WASHINGTON (Reuters) - U.S. employers hired at a dismal pace in June, raising pressure on the Federal Reserve to do more to boost the economy and further imperiling President Barack Obama's chances of reelection in November.
The Labor Department said on Friday non-farm payrolls expanded by just 80,000 jobs in June, falling short of forecasts though a tad higher than a revised May reading of 77,000.
Job creation during the month wasn't enough to bring down the country's lofty 8.2 percent unemployment rate. The report appeared sure to fuel concerns that Europe's debt crisis is shifting the U.S. economy into low gear.
"We're just crawling forward here," said Nigel Gault, an economist at IHS Global Insight in Lexington, Massachusetts.
Mitt Romney, Obama's Republican challenger, is focusing his campaign on the weak jobs market that has dogged Obama's presidency.
U.S. stock index futures extended their decline following the data, while yields on U.S. government debt fell.
There were other unsettling details in the report. The government said the economy created 1,000 fewer jobs during April and May than previously estimated.
The somber report might push the Federal Reserve closer to taking new actions to lower borrowing costs to encourage companies to increase hiring. Analysts polled by Reuters expected an increase in payrolls of 90,000 jobs.
Debt woes have bogged down much of Europe, sending some countries into recession. The euro zone crisis in turn has dulled economic growth around the world from China to Brazil. A survey on Monday found U.S. manufacturing contracted for the first time in nearly three years in June.
Europe is not the only worry weighing on the U.S. outlook. Washington plans enough belt-tightening at the start of 2013 to easily send the economy into recession. Cautious observers wonder if lawmakers can avoid this "fiscal cliff."
"If you are an American employer, with the uncertainty that you have in front of you for the next six months, there is just no reason to go out and do a lot of hiring right now," said Jeff Savage, an investment officer for Wells Fargo Private Bank in the Northwest, located in Portland, Oregon.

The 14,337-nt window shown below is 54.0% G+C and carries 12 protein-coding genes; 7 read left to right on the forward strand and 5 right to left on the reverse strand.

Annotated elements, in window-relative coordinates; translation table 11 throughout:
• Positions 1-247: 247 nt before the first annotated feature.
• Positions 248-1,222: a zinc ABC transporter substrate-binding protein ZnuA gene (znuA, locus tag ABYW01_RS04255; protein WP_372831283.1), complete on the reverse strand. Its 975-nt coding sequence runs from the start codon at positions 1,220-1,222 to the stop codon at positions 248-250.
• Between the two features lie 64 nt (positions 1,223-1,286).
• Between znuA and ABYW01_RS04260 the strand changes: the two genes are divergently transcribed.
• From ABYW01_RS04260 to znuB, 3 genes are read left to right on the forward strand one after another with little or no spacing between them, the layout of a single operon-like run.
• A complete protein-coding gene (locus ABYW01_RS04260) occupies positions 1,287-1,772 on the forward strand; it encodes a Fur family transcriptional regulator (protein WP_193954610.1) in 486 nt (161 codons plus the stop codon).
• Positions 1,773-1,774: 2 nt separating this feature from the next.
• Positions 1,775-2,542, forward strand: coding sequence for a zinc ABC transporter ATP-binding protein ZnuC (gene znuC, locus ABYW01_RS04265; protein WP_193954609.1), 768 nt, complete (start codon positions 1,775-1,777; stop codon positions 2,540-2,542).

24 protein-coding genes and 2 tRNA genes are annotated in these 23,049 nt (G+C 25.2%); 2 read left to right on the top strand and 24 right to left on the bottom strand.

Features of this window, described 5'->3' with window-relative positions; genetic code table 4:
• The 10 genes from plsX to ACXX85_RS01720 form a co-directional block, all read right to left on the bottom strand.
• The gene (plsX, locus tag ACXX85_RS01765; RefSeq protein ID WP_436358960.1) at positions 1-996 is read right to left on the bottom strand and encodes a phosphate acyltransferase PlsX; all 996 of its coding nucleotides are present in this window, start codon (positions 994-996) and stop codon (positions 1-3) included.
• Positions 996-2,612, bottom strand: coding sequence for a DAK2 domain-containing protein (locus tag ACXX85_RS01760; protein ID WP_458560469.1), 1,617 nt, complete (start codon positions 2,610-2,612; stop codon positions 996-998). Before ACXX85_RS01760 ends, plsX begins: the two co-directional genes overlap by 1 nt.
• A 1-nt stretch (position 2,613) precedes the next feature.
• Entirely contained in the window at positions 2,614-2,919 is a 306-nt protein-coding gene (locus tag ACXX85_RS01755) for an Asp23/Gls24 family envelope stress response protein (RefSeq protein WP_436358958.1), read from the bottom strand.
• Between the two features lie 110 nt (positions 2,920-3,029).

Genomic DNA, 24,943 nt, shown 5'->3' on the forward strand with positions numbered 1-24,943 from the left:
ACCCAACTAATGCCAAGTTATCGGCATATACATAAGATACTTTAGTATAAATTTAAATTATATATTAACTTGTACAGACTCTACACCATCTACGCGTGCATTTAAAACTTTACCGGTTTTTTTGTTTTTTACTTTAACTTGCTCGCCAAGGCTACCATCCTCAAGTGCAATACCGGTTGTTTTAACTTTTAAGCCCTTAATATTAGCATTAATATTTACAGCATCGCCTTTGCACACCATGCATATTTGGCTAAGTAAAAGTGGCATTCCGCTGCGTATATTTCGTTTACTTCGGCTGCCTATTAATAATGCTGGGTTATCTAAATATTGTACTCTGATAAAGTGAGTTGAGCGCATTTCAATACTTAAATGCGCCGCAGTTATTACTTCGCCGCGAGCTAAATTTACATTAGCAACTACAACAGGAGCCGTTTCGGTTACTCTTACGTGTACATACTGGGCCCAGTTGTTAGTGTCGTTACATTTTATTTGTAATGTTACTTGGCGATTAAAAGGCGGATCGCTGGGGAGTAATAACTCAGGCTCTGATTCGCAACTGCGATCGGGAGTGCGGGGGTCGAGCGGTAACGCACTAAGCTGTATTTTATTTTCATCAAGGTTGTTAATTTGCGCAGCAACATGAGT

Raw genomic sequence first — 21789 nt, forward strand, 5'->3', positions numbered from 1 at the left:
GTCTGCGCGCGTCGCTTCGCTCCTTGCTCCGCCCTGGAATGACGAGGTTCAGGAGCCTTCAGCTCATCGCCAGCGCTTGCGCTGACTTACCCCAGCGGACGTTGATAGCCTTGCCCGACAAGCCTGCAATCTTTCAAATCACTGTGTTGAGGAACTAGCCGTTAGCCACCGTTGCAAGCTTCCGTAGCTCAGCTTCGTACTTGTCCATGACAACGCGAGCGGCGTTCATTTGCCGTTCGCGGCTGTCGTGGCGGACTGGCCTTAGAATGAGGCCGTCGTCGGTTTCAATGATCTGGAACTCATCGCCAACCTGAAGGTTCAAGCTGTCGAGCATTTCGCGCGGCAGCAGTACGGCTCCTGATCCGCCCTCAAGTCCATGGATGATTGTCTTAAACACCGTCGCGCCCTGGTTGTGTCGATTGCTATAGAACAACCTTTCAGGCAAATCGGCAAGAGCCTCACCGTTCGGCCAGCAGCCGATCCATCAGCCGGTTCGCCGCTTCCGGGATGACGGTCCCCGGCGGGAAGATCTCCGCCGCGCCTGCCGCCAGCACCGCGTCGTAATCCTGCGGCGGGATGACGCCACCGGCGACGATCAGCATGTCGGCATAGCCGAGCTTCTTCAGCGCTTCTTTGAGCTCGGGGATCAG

Job creation averaged 75,000 per month during the second quarter, compared with an average increase of 226,000 in the first quarter. Part of the slowdown could be because mild weather led companies to boost hiring in the winter at spring's expense.
But recent weakness in everything from retail sales to business sentiment suggests something more fundamental is at play.
"We're not expecting things to take off in the second half of the year," Sara Klein, an economist at Moody's Analytics in West Chester, Pennsylvania, said before the report was released. "Weather wasn't the only factor."
Until recently, the United States had been a relative bright spot in the global economy, especially in manufacturing. Most economists still expect lackluster growth over the rest of 2012 rather than a slip toward recession.
Moreover, Friday's report did show some hopeful signs. Average hourly earnings rose 6 cents to $23.50. Also, the length of the average work week increased to 34.5 hours and 156,000 workers entered the labor force.
But economic weakness abroad has lately become a formidable hurdle, as Obama has acknowledged, and global policymakers are acting like a storm is brewing.
China, the European Central Bank and the Bank of England all eased monetary policy on Thursday, raising speculation they had coordinated their action.
The Fed eased policy further last month, but the recent run of weak data has fueled speculation the U.S. central bank could deliver more stimulus when its next meeting concludes on August 1.
Even though June's pace of hiring was decidedly weak, the Fed might not want to unveil bold new measures now because the real storm could be months down the road. At the same time, Friday's data appears to increase the chances the Fed could start a new bond buying program, known as QE3, to lower interest rates.
"The market will see this as increasing the possibility that QE3 is coming," said Cary Leahey, economist and managing director at Decision Economics in New York.